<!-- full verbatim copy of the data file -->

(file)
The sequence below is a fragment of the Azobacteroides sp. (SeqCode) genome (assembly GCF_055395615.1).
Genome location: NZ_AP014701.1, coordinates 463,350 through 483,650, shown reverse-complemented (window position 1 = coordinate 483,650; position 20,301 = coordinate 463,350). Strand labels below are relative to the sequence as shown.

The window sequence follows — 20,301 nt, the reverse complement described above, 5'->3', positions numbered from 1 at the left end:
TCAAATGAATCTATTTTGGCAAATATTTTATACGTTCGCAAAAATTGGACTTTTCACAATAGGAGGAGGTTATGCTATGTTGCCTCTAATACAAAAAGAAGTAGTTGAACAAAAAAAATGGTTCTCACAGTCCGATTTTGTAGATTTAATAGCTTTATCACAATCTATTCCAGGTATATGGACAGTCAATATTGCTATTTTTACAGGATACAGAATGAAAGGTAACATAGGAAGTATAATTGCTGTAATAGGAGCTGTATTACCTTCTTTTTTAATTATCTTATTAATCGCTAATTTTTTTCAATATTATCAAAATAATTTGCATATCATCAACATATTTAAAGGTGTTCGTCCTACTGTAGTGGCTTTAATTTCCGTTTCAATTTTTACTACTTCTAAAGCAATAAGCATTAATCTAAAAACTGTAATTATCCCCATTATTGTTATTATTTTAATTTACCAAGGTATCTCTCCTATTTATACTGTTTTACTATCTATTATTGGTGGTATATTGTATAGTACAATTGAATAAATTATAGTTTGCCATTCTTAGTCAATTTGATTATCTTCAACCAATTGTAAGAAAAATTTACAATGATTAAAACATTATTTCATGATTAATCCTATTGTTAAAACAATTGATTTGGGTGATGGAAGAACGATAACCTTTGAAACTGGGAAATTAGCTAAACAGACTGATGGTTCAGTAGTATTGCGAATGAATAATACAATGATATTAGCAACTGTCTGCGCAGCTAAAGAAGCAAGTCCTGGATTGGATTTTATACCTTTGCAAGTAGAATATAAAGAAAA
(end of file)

The sequence below is a fragment of the Azobacteroides sp. (SeqCode) genome (assembly GCF_055395615.1).
Genome location: NZ_AP014701.1, coordinates 463,350 through 483,650, shown reverse-complemented (window position 1 = coordinate 483,650; position 20,301 = coordinate 463,350). Strand labels below are relative to the sequence as shown.

The window sequence follows — 20,301 nt, the reverse complement described above, 5'->3', positions numbered from 1 at the left end:
TCAAATGAATCTATTTTGGCAAATATTTTATACGTTCGCAAAAATTGGACTTTTCACAATAGGAGGAGGTTATGCTATGTTGCCTCTAATACAAAAAGAAGTAGTTGAACAAAAAAAATGGTTCTCACAGTCCGATTTTGTAGATTTAATAGCTTTATCACAATCTATTCCAGGTATATGGACAGTCAATATTGCTATTTTTACAGGATACAGAATGAAAGGTAACATAGGAAGTATAATTGCTGTAATAGGAGCTGTATTACCTTCTTTTTTAATTATCTTATTAATCGCTAATTTTTTTCAATATTATCAAAATAATTTGCATATCATCAACATATTTAAAGGTGTTCGTCCTACTGTAGTGGCTTTAATTTCCGTTTCAATTTTTACTACTTCTAAAGCAATAAGCATTAATCTAAAAACTGTAATTATCCCCATTATTGTTATTATTTTAATTTACCAAGGTATCTCTCCTATTTATACTGTTTTACTATCTATTATTGGTGGTATATTGTATAGTACAATTGAATAAATTATAGTTTGCCATTCTTAGTCAATTTGATTATCTTCAACCAATTGTAAGAAAAATTTACAATGATTAAAACATTATTTCATGATTAATCCTATTGTTAAAACAATTGATTTGGGTGATGGAAGAACGATAACCTTTGAAACTGGGAAATTAGCTAAACAGACTGATGGTTCAGTAGTATTGCGAATGAATAATACAATGATATTAGCAACTGTCTGCGCAGCTAAAGAAGCAAGTCCTGGATTGGATTTTATACCTTTGCAAGTAGAATATAAAGAAAA